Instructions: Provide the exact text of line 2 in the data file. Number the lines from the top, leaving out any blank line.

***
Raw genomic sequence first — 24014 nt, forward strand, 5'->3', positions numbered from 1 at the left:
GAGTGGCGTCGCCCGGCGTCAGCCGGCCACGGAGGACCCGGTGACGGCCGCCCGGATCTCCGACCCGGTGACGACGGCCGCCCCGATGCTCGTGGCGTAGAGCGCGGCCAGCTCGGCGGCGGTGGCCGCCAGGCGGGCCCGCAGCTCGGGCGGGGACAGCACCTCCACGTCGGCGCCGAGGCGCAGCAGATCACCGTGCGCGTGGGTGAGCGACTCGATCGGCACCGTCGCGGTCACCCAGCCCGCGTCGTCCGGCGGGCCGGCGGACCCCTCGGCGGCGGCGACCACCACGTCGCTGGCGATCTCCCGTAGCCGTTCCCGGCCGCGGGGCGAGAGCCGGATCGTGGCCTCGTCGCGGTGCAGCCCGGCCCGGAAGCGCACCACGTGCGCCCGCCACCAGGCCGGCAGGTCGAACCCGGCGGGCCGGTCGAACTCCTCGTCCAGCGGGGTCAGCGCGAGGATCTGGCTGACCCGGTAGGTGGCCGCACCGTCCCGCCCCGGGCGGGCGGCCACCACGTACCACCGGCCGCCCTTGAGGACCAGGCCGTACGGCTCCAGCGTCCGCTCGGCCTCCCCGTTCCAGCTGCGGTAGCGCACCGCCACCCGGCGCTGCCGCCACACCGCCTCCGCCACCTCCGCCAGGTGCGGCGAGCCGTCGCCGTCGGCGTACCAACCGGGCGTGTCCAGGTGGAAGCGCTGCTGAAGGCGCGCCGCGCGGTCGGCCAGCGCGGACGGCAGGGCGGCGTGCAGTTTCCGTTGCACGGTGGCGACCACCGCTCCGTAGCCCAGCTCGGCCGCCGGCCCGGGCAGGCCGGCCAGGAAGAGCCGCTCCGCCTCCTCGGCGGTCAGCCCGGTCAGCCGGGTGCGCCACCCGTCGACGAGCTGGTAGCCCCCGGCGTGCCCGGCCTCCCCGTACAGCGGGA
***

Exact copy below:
GAGTGGCGTCGCCCGGCGTCAGCCGGCCACGGAGGACCCGGTGACGGCCGCCCGGATCTCCGACCCGGTGACGACGGCCGCCCCGATGCTCGTGGCGTAGAGCGCGGCCAGCTCGGCGGCGGTGGCCGCCAGGCGGGCCCGCAGCTCGGGCGGGGACAGCACCTCCACGTCGGCGCCGAGGCGCAGCAGATCACCGTGCGCGTGGGTGAGCGACTCGATCGGCACCGTCGCGGTCACCCAGCCCGCGTCGTCCGGCGGGCCGGCGGACCCCTCGGCGGCGGCGACCACCACGTCGCTGGCGATCTCCCGTAGCCGTTCCCGGCCGCGGGGCGAGAGCCGGATCGTGGCCTCGTCGCGGTGCAGCCCGGCCCGGAAGCGCACCACGTGCGCCCGCCACCAGGCCGGCAGGTCGAACCCGGCGGGCCGGTCGAACTCCTCGTCCAGCGGGGTCAGCGCGAGGATCTGGCTGACCCGGTAGGTGGCCGCACCGTCCCGCCCCGGGCGGGCGGCCACCACGTACCACCGGCCGCCCTTGAGGACCAGGCCGTACGGCTCCAGCGTCCGCTCGGCCTCCCCGTTCCAGCTGCGGTAGCGCACCGCCACCCGGCGCTGCCGCCACACCGCCTCCGCCACCTCCGCCAGGTGCGGCGAGCCGTCGCCGTCGGCGTACCAACCGGGCGTGTCCAGGTGGAAGCGCTGCTGAAGGCGCGCCGCGCGGTCGGCCAGCGCGGACGGCAGGGCGGCGTGCAGTTTCCGTTGCACGGTGGCGACCACCGCTCCGTAGCCCAGCTCGGCCGCCGGCCCGGGCAGGCCGGCCAGGAAGAGCCGCTCCGCCTCCTCGGCGGTCAGCCCGGTCAGCCGGGTGCGCCACCCGTCGACGAGCTGGTAGCCCCCGGCGTGCCCGGCCTCCCCGTACAGCGGGA